Redefining Civic Engagement: Why City Bureau’s Documenters Do This Work

Part 2: Documenters don’t identify as do-gooders, they identify as citizens.

Darryl Holliday
Apr 3, 2018 · 4 min read
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(Photo: Sebastián Hidalgo)

On March 10, City Bureau brought together 35 enrolled Documenters to refine and build upon our groundbreaking program that is changing the nature of civic engagement. It was an overwhelming success, and if you haven’t read the “how-to” of our first-ever Documenters Summit please take a look at Part 1 of this series then come back here to see what we learned.

Who are the Documenters?

City Bureau’s 330 enrolled Documenters come from 55 of Chicago’s 77 Community Areas (i.e. neighborhoods), range from age 16 to 73, 61 percent identify as female, 33 percent identify as Black/African-American and a majority cite “I want to be more involved in my community” as a reason for joining the program. We’re proud that Documenters is an inclusive, diverse and intergenerational space. But to understand who they are beyond the numbers, we asked them about what motivates them and how they see their own role within society.

At the Documenters Summit, we asked people to use three words to describe Documenters. Here’s a world cloud of those responses:

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(The larger the word, the more often it was used to describe Documenters in this exercise.)

These aren’t journalists by trade. They’re citizens who understand the value of reclaiming journalism and citizenship for the public.

Why do they do what they do?

The results were similar when we asked our Documenters what doing Documenters work (i.e. live-tweeting public meetings, note-taking and producing audio/video at public meetings) has taught them.

Here are a few responses:

“About how to empower communities, build trust in media and be more fearless personally and in my coverage”

“Everyone has a voice no matter how invisible they may feel”

“That I’m more in-demand (impactful) than I realized!”

“There are important stories that never make it into the news. Ordinary people have important stories to tell that few of us ever hear.”

And when we asked why they became Documenters:

“My community needs me!”

“I want a newsroom-like experience with a community flavor”

“I wanted to learn more about topics/issues that might harm my community”

“My curiosity is empowered allowing me to feel like I can engage and dig deeper on issues that need to be looked into beyond the surface”

“I want to make sure that public discourse includes diverse perspectives”

The Give and the get

The Documenters program creates a new space and a new dynamic for civic engagement — unlike volunteering or donating to charities, the work in which Documenters engage is, by its nature, a two-way exchange where they derive concrete benefits (skill-building, knowledge about the city, self expression) while contributing to their communities in meaningful ways. In short, they can give and get at the same time. Getting paid for their work also is a crucial part of this exchange, not necessarily because of the dollar amount, but because it acknowledges the value of their time and allows them to prioritize the assignments among competing interests.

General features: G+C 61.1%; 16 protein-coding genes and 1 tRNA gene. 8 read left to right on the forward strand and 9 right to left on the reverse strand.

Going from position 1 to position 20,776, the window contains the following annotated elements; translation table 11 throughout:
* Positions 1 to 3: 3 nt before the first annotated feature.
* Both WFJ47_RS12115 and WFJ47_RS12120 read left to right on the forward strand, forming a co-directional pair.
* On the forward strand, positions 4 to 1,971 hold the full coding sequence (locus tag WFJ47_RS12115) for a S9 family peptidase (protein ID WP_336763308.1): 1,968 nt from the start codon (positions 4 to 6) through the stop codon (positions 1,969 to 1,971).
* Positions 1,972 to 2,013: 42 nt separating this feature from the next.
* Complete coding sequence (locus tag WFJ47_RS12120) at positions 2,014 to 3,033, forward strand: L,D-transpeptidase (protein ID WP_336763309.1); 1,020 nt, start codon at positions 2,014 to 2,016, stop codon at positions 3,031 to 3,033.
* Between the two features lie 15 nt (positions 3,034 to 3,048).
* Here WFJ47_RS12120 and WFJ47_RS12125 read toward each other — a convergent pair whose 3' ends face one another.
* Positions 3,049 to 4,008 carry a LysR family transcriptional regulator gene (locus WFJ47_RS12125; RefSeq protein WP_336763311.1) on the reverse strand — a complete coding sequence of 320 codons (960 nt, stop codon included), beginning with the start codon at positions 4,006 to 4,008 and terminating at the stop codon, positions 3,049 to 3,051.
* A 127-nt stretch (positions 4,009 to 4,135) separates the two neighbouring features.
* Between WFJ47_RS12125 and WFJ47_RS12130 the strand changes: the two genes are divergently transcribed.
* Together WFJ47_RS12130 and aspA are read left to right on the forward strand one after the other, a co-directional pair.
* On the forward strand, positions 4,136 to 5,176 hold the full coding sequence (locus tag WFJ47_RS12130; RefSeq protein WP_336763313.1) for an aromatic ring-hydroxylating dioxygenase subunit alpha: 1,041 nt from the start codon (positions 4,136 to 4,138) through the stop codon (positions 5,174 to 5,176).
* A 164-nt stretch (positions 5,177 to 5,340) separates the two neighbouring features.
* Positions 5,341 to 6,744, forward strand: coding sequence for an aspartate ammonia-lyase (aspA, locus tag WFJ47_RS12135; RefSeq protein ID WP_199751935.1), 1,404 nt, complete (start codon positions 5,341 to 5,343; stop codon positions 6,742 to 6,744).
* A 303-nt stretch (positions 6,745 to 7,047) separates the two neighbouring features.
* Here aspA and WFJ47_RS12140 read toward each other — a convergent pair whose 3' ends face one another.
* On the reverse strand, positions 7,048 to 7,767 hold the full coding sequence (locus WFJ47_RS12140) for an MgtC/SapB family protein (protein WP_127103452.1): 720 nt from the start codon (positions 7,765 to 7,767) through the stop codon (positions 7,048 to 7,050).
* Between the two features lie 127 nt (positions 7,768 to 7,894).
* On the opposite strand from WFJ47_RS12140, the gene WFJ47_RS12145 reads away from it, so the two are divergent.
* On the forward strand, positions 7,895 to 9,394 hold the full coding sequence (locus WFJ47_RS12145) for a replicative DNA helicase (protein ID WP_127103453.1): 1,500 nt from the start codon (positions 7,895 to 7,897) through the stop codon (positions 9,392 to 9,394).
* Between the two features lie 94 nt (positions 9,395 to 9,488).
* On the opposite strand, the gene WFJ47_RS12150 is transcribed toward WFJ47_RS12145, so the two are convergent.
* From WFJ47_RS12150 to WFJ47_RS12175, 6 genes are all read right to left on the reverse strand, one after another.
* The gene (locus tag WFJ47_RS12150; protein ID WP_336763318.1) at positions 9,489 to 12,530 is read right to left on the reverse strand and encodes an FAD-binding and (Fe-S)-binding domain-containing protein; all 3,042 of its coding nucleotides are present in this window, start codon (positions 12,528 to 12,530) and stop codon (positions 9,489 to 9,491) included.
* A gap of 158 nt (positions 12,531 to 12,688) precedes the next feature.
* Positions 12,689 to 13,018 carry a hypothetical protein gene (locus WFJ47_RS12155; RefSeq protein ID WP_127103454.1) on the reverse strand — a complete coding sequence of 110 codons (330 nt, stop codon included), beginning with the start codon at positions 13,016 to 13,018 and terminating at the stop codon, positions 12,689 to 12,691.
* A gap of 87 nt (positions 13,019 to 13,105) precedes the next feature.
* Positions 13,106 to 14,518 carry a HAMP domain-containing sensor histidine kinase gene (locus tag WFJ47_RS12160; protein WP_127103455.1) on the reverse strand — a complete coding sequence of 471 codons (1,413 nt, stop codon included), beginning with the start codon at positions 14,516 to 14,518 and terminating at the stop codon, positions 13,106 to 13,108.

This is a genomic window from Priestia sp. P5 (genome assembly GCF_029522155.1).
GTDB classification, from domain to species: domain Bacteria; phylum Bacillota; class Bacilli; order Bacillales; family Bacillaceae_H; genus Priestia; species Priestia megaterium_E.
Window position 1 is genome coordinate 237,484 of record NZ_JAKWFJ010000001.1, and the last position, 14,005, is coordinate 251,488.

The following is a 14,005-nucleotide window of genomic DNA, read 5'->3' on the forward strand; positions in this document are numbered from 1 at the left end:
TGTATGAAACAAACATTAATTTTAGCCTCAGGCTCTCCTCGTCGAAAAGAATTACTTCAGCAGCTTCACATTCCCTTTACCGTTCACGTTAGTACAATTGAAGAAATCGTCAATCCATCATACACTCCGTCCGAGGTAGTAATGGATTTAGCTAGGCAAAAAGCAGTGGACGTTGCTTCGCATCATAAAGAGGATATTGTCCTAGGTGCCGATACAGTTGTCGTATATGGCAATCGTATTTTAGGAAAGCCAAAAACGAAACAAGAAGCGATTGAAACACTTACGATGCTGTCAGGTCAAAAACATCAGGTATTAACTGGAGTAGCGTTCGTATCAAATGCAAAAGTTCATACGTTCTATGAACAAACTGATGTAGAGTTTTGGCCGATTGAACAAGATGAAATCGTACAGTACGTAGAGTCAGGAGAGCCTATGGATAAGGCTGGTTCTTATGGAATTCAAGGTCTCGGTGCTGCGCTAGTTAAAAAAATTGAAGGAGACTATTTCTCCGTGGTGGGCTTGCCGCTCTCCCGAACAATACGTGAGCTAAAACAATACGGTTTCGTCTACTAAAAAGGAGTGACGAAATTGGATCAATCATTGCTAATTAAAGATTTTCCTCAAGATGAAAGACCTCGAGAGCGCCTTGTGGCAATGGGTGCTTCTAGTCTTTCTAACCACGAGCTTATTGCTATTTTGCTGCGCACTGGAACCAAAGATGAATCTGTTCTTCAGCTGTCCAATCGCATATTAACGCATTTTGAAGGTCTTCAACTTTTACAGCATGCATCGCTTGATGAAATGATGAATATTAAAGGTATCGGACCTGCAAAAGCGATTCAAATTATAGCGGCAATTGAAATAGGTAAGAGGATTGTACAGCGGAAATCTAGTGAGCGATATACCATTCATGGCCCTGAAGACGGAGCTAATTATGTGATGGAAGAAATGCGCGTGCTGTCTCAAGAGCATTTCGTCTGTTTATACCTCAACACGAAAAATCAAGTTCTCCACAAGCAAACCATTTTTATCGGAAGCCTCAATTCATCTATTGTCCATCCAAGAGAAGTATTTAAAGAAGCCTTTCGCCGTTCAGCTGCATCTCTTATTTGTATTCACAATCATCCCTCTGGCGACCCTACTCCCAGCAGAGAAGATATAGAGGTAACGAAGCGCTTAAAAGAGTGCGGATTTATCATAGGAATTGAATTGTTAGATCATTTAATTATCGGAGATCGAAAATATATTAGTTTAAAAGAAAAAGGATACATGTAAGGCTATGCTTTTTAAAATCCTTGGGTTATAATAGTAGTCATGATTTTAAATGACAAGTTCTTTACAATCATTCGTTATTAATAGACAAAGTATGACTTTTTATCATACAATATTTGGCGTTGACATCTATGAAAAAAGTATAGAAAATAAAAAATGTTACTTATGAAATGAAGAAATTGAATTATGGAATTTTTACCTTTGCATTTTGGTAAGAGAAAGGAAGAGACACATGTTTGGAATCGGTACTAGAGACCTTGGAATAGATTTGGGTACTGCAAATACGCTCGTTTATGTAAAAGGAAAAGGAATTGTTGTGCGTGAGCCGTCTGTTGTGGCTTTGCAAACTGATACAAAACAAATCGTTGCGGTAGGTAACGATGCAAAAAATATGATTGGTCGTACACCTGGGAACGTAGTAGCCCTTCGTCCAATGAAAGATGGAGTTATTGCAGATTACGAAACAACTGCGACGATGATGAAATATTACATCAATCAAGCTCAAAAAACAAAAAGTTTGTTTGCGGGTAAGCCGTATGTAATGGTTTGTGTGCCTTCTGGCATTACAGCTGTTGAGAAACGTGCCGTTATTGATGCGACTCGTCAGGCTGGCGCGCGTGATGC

What the Documenters said:

“If you’re not getting paid, it’s just a hobby. So that diminishes the amount of effort — you just fit it in whenever you can. I can go see [“Black Panther”] or I could go to this community group. It’s a hobby, it’s not income.”

“It matters — the work around City Bureau feels worthwhile, but that doesn’t mean that money isn’t the thing that allows people to be in the room.”

“Having that direction, and being able to funnel that energy feels like it fills an important need. And I learn about things going on that I might not otherwise pay attention to.”

Identity, class and ‘who belongs’

City Bureau is providing a structure that can activate a segment of citizens who have not been invited to participate in traditional civic processes but who want to engage. The Documenters program highlights the mechanics of civic processes and gives people an on-ramp and a role to play in their communities, which makes it easier for them to get involved without worrying whether they “belong.” We’ve found that Documenters don’t identify as do-gooders, they identify as citizens.

What the Documenters said:

“Going from working class to middle class and coming back to my community, [I was anxious about how to reintegrate into the neighborhood]…this took away that edge and anxiety for me.”

What’s next?

Our next milestone for the Documenters program is the Documenters platform, which will allow City Bureau staff to more easily export the Documenters program to cities across the country, with partners who understand local conditions and needs. The Documenters Platform will allows Documenters to log in, create accounts, claim Documenters assignments and collaborate with other Documenters. It will also house our City Scrapers project, which is collecting, standardizing and sharing information on local government’s public meetings in a single location.

Is this something you want to see in your city? Our platform will make it easy for City Bureau staff to consult with you to create it (get on board early by emailing us at

In the meantime, follow along here and via our newsletter for updates. Become a City Bureau Press Club member to support this work. Comment on this post to let us know how you feel. Let’s redefine civic engagement together.

Ellie Mejia and Tran Ha contributed to this post.

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